Amalia had only two days at the end of her trip to Greece to enjoy Athens, but staying at the Grande Bretagne Hotel, (friends call it “the GB”) put her right in the heart of the city with a balcony overlooking Constitution Square…
… and a perfect view of the tourists gathering to photograph the Evzone soldiers stationed in front of the Parliament building.
Amalia was greeted with “Welcome” gifts from the GB, including flowers and this arrangement of chocolates. Even the lady caryatid, who looks like the columns holding up the Erectheum on the Acropolis, was made out of white chocolate, but she was too pretty to eat.
Breakfast at the GB happens on the roof, and with your Herald Tribune and fresh squeezed orange juice,....
you get this view of the Parthenon.
Amalia’s first priority was to check out the pool, also atop the building. (There’s also an Olympic-sized pool in the spa in the basement.)
Bathing suit, check. Sunglasses, check. Nemo water wings, check. Dora the Explorer hat, check. Amalia was ready to hit the pool.
She tried to get Papou to go into the pool with her, but he had meetings scheduled.
Amalia decided she didn’t want to go any further than the first step down…
…despite Mommy’s efforts to coax her into the water. (In the distance you can see Mount Lycabettos, with the Church of St. George on top.)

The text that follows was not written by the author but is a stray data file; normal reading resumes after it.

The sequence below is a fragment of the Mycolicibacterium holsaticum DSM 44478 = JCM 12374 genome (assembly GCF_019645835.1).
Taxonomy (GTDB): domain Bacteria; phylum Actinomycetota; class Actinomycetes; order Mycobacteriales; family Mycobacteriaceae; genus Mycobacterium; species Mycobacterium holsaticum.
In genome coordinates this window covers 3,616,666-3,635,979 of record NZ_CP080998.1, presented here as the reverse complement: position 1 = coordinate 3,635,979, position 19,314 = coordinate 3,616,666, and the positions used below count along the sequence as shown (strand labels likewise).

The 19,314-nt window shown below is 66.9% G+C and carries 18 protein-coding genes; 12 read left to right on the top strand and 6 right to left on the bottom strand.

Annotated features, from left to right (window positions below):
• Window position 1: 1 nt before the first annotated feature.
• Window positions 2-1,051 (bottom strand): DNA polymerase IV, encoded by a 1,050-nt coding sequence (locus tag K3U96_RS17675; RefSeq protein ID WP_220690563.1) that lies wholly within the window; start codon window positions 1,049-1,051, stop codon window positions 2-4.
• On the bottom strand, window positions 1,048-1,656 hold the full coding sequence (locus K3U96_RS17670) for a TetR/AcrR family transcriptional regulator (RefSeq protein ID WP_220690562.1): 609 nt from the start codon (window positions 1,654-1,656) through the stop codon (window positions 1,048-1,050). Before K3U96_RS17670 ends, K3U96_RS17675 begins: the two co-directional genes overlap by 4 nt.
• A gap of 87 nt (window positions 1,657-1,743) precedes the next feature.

When she spied the fountains in the corner, Amalia decided that was much more her idea of water play.
Later Mommy took Amalia in her stroller to explore the National Gardens nearby, which were originally the Royal Gardens for Amalia, the first queen of modern Greece. But now they’re for everyone, including her small namesake.
The animal cages were empty--no doubt one more result of Greece’s economic crisis—but there was a pond full of turtles,
Some baby turtles rode on their Mommy’s back.
There were pieces of ancient columns to pose on
And swings to share with Yiayia Nenny
And a sandbox where this boy had some really cool sand toys and a dump truck he was filling with sand…
…But a bigger boy named Socrates took away the dump truck and the little boy cried and Socrates’ Mommy gave him a lecture, while Amalia was riveted by the drama.
Walking back to the hotel, Amalia wanted a close-up view of the Evzones doing their goose-stepping dance in front of the Tomb of the Unknown Soldier. Barricades had been put up to protect the Parliament building from the anti-austerity demonstrations which often take place here, but the pigeons and the tourists managed to get in easily.
Mommy pushed the stroller so Amalia got a really close view.
As the sun began to set, everyone gathered on our balcony to enjoy the “Welcome” bottle of wine and watch the sunset.
The last dinner, on the roof of the hotel, included lobster and another dramatic view of the Acropolis, but by now Amalia was sound asleep, gathering her strength for the ten-hour plane trip to New York’s JFK airport, during which she would watch two movies, eat a lot, explore the airplane from one end to another and drive her Mommy and her Yiayia Joanie to distraction.